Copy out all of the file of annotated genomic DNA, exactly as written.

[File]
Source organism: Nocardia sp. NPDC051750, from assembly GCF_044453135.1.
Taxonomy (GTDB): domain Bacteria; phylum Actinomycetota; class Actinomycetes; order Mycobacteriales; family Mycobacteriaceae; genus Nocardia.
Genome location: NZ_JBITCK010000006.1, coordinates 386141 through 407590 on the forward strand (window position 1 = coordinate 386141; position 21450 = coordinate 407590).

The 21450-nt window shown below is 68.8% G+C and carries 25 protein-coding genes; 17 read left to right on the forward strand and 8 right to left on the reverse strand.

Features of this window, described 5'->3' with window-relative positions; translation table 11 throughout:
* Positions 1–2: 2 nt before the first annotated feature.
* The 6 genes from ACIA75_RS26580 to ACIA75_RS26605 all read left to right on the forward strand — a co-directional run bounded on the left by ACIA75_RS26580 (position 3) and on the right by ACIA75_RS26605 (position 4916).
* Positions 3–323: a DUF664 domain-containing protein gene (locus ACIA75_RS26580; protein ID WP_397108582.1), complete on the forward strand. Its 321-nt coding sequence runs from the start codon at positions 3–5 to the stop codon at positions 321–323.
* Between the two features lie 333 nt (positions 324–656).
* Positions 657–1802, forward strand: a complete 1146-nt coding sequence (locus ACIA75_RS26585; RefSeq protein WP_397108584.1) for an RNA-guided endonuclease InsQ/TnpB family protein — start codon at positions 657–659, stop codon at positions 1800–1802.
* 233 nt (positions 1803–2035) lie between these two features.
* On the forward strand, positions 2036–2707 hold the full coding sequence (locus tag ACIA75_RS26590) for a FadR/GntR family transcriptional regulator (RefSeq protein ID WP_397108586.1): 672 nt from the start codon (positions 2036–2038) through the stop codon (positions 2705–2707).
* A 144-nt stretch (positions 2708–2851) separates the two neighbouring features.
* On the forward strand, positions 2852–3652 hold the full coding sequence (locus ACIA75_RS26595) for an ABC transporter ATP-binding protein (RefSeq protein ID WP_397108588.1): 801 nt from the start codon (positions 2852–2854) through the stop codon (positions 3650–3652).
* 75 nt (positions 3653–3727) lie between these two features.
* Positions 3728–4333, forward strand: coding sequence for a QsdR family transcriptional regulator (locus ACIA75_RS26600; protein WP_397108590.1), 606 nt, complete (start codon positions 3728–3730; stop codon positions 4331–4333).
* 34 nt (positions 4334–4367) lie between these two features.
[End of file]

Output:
Source organism: Nocardia sp. NPDC051750, from assembly GCF_044453135.1.
Taxonomy (GTDB): domain Bacteria; phylum Actinomycetota; class Actinomycetes; order Mycobacteriales; family Mycobacteriaceae; genus Nocardia.
Genome location: NZ_JBITCK010000006.1, coordinates 386141 through 407590 on the forward strand (window position 1 = coordinate 386141; position 21450 = coordinate 407590).

The 21450-nt window shown below is 68.8% G+C and carries 25 protein-coding genes; 17 read left to right on the forward strand and 8 right to left on the reverse strand.

Features of this window, described 5'->3' with window-relative positions; translation table 11 throughout:
* Positions 1–2: 2 nt before the first annotated feature.
* The 6 genes from ACIA75_RS26580 to ACIA75_RS26605 all read left to right on the forward strand — a co-directional run bounded on the left by ACIA75_RS26580 (position 3) and on the right by ACIA75_RS26605 (position 4916).
* Positions 3–323: a DUF664 domain-containing protein gene (locus ACIA75_RS26580; protein ID WP_397108582.1), complete on the forward strand. Its 321-nt coding sequence runs from the start codon at positions 3–5 to the stop codon at positions 321–323.
* Between the two features lie 333 nt (positions 324–656).
* Positions 657–1802, forward strand: a complete 1146-nt coding sequence (locus ACIA75_RS26585; RefSeq protein WP_397108584.1) for an RNA-guided endonuclease InsQ/TnpB family protein — start codon at positions 657–659, stop codon at positions 1800–1802.
* 233 nt (positions 1803–2035) lie between these two features.
* On the forward strand, positions 2036–2707 hold the full coding sequence (locus tag ACIA75_RS26590) for a FadR/GntR family transcriptional regulator (RefSeq protein ID WP_397108586.1): 672 nt from the start codon (positions 2036–2038) through the stop codon (positions 2705–2707).
* A 144-nt stretch (positions 2708–2851) separates the two neighbouring features.
* On the forward strand, positions 2852–3652 hold the full coding sequence (locus ACIA75_RS26595) for an ABC transporter ATP-binding protein (RefSeq protein ID WP_397108588.1): 801 nt from the start codon (positions 2852–2854) through the stop codon (positions 3650–3652).
* 75 nt (positions 3653–3727) lie between these two features.
* Positions 3728–4333, forward strand: coding sequence for a QsdR family transcriptional regulator (locus ACIA75_RS26600; protein WP_397108590.1), 606 nt, complete (start codon positions 3728–3730; stop codon positions 4331–4333).
* 34 nt (positions 4334–4367) lie between these two features.